Toxic air killed in India last year led to 1.7 million deaths accounting for 18 per cent of all fatalities, according to a study published in The Lancet.
The findings of the study by Lancet Planetary Health highlighted that “lost output from deaths and diseases due to air pollution in 2019 led to a loss of 1.4 per cent of the GDP of the country” which adds up to 2.6 lakh crore.
According to the paper, the economic loss due to air pollution as a percentage of the state GDP was higher in the northern and central Indian states.
The findings in this analysis show that while 40 per cent of the disease burden due to air pollution is from lung diseases, the remaining 60 per cent is from ischemic heart disease, stroke, diabetes, and neonatal deaths related to preterm birth, thus highlighting the broad-ranging impact of air pollution on human health.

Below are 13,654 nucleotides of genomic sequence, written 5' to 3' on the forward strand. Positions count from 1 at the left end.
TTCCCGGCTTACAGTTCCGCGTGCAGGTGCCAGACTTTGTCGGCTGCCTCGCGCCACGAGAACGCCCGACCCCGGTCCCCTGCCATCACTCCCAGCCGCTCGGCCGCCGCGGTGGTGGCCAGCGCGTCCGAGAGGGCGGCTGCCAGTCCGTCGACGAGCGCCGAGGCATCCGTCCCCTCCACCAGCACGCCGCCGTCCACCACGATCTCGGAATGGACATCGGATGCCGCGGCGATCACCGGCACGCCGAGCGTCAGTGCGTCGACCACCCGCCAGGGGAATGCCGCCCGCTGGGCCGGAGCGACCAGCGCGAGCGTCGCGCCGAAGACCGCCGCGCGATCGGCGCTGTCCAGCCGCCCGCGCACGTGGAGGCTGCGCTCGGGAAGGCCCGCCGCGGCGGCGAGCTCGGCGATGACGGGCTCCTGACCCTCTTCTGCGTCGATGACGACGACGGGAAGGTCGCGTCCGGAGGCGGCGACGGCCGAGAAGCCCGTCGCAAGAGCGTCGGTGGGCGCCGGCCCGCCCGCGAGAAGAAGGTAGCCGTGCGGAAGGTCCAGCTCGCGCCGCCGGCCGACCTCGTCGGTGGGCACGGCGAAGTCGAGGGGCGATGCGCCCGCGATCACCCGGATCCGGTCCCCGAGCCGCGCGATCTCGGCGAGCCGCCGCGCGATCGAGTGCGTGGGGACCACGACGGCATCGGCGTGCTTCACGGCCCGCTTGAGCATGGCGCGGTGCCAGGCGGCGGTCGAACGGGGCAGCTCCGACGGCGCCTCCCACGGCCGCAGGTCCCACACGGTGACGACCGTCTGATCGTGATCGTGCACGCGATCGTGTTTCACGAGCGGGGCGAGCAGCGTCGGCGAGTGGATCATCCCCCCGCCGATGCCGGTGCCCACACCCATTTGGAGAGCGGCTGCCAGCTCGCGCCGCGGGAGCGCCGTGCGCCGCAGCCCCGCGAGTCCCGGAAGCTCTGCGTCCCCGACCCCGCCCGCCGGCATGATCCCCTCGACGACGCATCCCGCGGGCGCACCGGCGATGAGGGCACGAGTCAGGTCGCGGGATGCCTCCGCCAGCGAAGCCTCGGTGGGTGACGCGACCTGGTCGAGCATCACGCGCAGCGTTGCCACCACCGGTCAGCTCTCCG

However, the paper noted that India has a good economic and development trajectory, which can improve further with the reduction of air pollution.
The government schemes such as the ‘Pradhan Mantri Ujjwala Yojana’ and ‘Unnat Chulha Abhiyan’ have aided in reducing household air pollution in the country.
Such success encourages to enhance efforts to reduce outdoor air pollution as well said ICMR Director General Balram Bhargava.
The fatalities in 2019 led to a total loss of $36.8 billion, or 1.36 per cent of India’s gross domestic product (GDP), with the poor and populous states of Uttar Pradesh and Bihar experiencing the highest economic loss as a percentage of their GDP.
Although the death rate due to household air pollution fell 64.2 per cent from 1990 to 2019, that due to ambient particulate matter pollution more than doubled, The Lancet said.
“The improvements in air quality across India during the COVID-19 lockdown period, and its upsurge again with the easing of restrictions, provide interesting pointers to the extent of air pollution reduction that is possible with reduced human activity,” it added.
The government said in a statement that India would need to invest more in state-specific pollution control programmes if it were to meet its goal of becoming a $5 trillion economy by 2024, from around $2.9 trillion now.